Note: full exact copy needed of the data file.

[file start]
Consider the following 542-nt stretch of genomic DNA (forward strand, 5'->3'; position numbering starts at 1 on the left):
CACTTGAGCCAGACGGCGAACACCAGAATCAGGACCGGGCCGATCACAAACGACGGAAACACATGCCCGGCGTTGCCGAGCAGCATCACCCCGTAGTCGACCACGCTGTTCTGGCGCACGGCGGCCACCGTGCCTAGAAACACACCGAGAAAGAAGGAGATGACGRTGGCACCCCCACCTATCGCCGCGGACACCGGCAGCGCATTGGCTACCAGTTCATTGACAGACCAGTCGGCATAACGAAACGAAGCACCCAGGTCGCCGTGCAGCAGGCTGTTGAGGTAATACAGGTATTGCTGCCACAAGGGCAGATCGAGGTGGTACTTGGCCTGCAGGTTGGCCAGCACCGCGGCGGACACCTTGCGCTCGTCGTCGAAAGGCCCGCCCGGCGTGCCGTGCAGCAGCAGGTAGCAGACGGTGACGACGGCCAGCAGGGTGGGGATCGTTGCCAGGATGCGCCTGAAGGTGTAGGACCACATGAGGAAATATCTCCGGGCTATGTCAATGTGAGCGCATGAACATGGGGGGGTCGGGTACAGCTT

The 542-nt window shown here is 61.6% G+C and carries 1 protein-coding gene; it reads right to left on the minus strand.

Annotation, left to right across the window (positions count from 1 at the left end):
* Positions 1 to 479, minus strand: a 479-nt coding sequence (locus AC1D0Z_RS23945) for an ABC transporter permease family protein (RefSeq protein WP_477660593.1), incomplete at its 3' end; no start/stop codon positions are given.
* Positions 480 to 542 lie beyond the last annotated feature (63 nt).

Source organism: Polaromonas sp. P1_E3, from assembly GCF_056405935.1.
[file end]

Consider the following 542-nt stretch of genomic DNA (forward strand, 5'->3'; position numbering starts at 1 on the left):
CACTTGAGCCAGACGGCGAACACCAGAATCAGGACCGGGCCGATCACAAACGACGGAAACACATGCCCGGCGTTGCCGAGCAGCATCACCCCGTAGTCGACCACGCTGTTCTGGCGCACGGCGGCCACCGTGCCTAGAAACACACCGAGAAAGAAGGAGATGACGRTGGCACCCCCACCTATCGCCGCGGACACCGGCAGCGCATTGGCTACCAGTTCATTGACAGACCAGTCGGCATAACGAAACGAAGCACCCAGGTCGCCGTGCAGCAGGCTGTTGAGGTAATACAGGTATTGCTGCCACAAGGGCAGATCGAGGTGGTACTTGGCCTGCAGGTTGGCCAGCACCGCGGCGGACACCTTGCGCTCGTCGTCGAAAGGCCCGCCCGGCGTGCCGTGCAGCAGCAGGTAGCAGACGGTGACGACGGCCAGCAGGGTGGGGATCGTTGCCAGGATGCGCCTGAAGGTGTAGGACCACATGAGGAAATATCTCCGGGCTATGTCAATGTGAGCGCATGAACATGGGGGGGTCGGGTACAGCTT

The 542-nt window shown here is 61.6% G+C and carries 1 protein-coding gene; it reads right to left on the minus strand.

Annotation, left to right across the window (positions count from 1 at the left end):
* Positions 1 to 479, minus strand: a 479-nt coding sequence (locus AC1D0Z_RS23945) for an ABC transporter permease family protein (RefSeq protein WP_477660593.1), incomplete at its 3' end; no start/stop codon positions are given.
* Positions 480 to 542 lie beyond the last annotated feature (63 nt).

Source organism: Polaromonas sp. P1_E3, from assembly GCF_056405935.1.